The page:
TTR230's and TTR225's

Hello,

I am interested in buying a TTR230 or TTR 225. However, I do not know the ins and outs of either of the bikes. Any comments or likings about the bikes are welcome. Thank you.

The biggest complaint I have with my wifes 06' TTR 230 is that it does not come with a backup kickstart. Electric start only. Other then that it has been a great bike for my wife and friends who are learning to ride.

I understand the 230 is heavier and slower than the 225. The 230 looks WAY cooler however. I am quite satisfied with the 225 as it is kinda heavy but carries its weight low. It has an awesome midrange powerband that really works when you keep it in the zone. 230's are more expensive and not as loved as 225's. Seems the 230 lost the 225's mojo. I have two other dirt bikes that are e-start only and have never wanted for a kick starter - so that's not a deal breaker.

:smirk: I thought the 225 was heavier? Well either way, i have a TTR230, and so far i love it. I cant really tell its a pig because i went from a little pitbike to that, and never rode anything else, so it fits for the time being. Awesome trail blazer, not a race bike. And for those e start bikes, and battery tender goes a long way :smirk:

Oh, and another thing is the 230 has almost no aftermarket support. So if your looking into tricking it out with plastics, pipes, etc. You are VERY limited.

You're right, the 230 is lighter...

The 230 is twice the bike in every way, except power, which is the same.

If you look close, the 230 and 225 use almost the same motor... and both of them use the same motor as the '80s TT225s. The 230 is bored 1mm larger than the 225. But other than that they might as well be the same bike

The 230 is almost 25 pounds lighter, much better suspension, better bike in every way, and not much more money.

Would have gotten a 230 but found a diamond in the rough 225 real cheap. With all the mods I would do to either bike I have less than $900 in it. I only wish it had aluminum rims.

BTW I know of a 230 in California that is brand new: knobs are perfectly sharp as on the showroom floor. Somebody bought the bike, took the engine out and replaced it with another engine - probably a 225. It can't be registered because the numbers don't match (current owner tried and was rejected). It can be had for around $900. If anyone is interested let me know.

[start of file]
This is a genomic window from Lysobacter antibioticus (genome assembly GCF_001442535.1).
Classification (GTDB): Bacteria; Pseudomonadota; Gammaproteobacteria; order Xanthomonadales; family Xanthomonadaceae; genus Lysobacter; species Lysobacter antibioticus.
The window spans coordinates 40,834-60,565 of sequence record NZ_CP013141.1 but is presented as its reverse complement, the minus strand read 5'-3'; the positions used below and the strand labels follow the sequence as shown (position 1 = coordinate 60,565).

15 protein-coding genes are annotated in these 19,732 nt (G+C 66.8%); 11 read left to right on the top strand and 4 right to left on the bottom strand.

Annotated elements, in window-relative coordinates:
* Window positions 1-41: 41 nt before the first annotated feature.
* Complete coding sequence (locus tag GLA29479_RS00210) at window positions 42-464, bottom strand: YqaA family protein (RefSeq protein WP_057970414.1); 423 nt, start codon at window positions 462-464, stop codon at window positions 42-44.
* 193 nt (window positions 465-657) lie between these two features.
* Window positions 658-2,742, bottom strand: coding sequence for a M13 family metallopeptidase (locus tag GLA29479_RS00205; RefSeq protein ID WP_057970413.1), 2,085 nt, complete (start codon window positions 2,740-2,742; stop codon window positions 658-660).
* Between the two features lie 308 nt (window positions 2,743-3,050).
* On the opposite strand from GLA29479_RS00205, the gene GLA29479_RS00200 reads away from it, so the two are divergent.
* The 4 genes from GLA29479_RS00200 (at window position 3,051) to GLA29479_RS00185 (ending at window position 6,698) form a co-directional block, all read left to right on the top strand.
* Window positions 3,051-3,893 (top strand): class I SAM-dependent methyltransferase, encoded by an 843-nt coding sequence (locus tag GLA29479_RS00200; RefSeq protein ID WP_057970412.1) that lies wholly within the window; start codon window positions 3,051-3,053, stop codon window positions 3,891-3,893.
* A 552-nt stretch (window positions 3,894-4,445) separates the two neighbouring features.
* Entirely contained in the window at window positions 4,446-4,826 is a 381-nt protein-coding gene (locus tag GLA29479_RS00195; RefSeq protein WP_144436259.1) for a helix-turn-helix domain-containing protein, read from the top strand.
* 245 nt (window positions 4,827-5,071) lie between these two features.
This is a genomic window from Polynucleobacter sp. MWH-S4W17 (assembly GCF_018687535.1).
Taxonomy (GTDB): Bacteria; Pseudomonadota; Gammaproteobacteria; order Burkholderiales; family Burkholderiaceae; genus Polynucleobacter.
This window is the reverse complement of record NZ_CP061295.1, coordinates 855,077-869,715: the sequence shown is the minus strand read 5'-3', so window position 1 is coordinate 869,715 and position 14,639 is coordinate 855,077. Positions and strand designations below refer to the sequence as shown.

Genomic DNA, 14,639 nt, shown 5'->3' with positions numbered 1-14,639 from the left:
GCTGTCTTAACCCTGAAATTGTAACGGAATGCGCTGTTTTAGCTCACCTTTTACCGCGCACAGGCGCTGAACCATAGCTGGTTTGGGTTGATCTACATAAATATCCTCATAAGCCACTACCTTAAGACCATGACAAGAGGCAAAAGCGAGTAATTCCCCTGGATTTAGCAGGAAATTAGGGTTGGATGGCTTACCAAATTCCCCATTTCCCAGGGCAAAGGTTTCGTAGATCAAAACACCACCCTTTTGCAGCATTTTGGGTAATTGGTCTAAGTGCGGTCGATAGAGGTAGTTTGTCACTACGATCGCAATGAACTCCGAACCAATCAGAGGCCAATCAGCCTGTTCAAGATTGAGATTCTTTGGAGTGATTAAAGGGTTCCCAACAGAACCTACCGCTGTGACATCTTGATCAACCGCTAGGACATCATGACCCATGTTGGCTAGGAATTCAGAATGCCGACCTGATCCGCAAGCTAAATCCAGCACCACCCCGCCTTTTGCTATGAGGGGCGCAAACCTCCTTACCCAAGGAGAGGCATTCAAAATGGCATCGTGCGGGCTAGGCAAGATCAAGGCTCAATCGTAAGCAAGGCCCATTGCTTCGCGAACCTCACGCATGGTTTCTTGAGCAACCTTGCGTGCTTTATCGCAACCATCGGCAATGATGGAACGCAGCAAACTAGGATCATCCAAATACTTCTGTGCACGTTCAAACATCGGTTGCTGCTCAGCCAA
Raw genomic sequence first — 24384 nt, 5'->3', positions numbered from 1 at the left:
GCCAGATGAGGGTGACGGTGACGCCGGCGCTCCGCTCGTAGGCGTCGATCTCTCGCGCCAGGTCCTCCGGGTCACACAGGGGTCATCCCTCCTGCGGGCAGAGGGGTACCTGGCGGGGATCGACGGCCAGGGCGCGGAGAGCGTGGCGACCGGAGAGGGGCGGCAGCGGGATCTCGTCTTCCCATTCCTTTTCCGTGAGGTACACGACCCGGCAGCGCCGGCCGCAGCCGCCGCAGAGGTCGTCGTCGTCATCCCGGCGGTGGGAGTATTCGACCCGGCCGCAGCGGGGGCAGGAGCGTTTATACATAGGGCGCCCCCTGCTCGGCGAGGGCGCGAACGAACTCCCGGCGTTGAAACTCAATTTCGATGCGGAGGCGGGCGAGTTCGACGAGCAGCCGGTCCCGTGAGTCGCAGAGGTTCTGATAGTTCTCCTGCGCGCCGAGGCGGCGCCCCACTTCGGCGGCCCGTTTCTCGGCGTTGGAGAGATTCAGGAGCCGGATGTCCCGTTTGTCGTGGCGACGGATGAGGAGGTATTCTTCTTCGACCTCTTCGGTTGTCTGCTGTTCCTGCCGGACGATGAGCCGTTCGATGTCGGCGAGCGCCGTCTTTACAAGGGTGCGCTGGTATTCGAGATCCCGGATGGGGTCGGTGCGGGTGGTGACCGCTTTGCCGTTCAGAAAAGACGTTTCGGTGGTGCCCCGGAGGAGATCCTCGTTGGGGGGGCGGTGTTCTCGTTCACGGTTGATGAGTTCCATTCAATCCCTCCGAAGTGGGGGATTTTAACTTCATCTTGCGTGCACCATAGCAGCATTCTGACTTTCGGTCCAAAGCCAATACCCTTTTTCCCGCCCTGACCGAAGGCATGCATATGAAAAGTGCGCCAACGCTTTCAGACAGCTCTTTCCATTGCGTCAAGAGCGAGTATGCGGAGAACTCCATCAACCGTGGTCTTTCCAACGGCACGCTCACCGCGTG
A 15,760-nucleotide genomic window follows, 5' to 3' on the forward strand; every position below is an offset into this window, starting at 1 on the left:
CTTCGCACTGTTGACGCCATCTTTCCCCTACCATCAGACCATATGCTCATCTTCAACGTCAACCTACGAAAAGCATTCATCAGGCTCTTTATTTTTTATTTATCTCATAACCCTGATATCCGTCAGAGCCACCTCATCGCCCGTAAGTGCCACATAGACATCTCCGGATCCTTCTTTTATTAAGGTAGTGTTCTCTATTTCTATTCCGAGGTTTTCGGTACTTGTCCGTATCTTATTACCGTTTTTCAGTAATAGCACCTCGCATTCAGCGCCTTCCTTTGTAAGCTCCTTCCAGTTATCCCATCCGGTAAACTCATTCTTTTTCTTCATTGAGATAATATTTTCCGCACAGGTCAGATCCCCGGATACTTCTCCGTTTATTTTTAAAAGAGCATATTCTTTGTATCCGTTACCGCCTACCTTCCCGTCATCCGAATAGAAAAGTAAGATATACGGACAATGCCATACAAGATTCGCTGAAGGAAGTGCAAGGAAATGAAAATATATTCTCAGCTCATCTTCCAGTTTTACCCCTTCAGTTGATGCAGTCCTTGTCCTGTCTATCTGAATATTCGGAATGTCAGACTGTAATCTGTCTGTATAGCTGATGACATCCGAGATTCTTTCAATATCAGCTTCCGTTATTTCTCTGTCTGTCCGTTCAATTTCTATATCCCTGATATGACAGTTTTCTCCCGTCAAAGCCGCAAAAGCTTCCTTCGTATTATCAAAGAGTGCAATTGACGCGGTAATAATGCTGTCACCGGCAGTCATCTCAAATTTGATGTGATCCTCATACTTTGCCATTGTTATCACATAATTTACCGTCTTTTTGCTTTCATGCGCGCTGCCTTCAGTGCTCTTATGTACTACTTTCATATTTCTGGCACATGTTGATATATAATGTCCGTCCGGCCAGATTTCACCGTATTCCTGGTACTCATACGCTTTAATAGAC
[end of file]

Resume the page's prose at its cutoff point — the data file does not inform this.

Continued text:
I've just started looking at these now that my wife is hooked and wanting her own bike.

Did Yamaha put heavier spokes on the 230 since the 225 were known to break fairly easily?

For a given engine size, is an XT just a TTR with street legal conversion?

I agree about no kicker to backup the magic button - is there an aftermarket add-on to remedy this ?

Thanks Guys

Did Yamaha put heavier spokes on the 230 since the 225 were known to break fairly easily?

For a given engine size, is an XT just a TTR with street legal conversion?

I agree about no kicker to backup the magic button - is there an aftermarket add-on to remedy this ?

No,

no,

and no.

I have a YZ426F for racing, and a TT-R 230 for trail riding and play. The TT-R gets more hours on it by far. If there was one thing I would complain about on my 230 it would be the fragility of the rear spokes. The e-start has never been a problem. Even in 10 degree weather, when the battery was dead and it was too cold to push start, jumper cables bring it to life. Once its warm, it's fine for the rest of the day. A new battery every third year isn't too much to ask, is it?

i know an australian company who made a kitfor the hated ttr250's no kick start what not, but if it's the same motor as the tt225 in the 80's, why not buy the whole kick starter off that and put it in? it doesn't seem that complicated?

The XT225 is the one with the bum wheels. A popular upgrade for the XT is to put TT-R wheels on it.

The 230 and the 225 are for all intents and purposes, powered by the same motor.

My opinion is the 230 isn't that much greater than the 225 that it's worth putting a lot of time, effort or money into finding a 230 over a 225. My gf is quite happy with her 225 which I've dual sported. However, she does talk about getting a different bike now and then. If both are readily available, go ride each and see which one you like better. Like my gf, your wife will probably want something different in a year or two anyway.

We'll keep this one, at least until our daughter outgrows it. It's also a decent short distance commuter for the minimal amount of work and money I put into dual sporting it.

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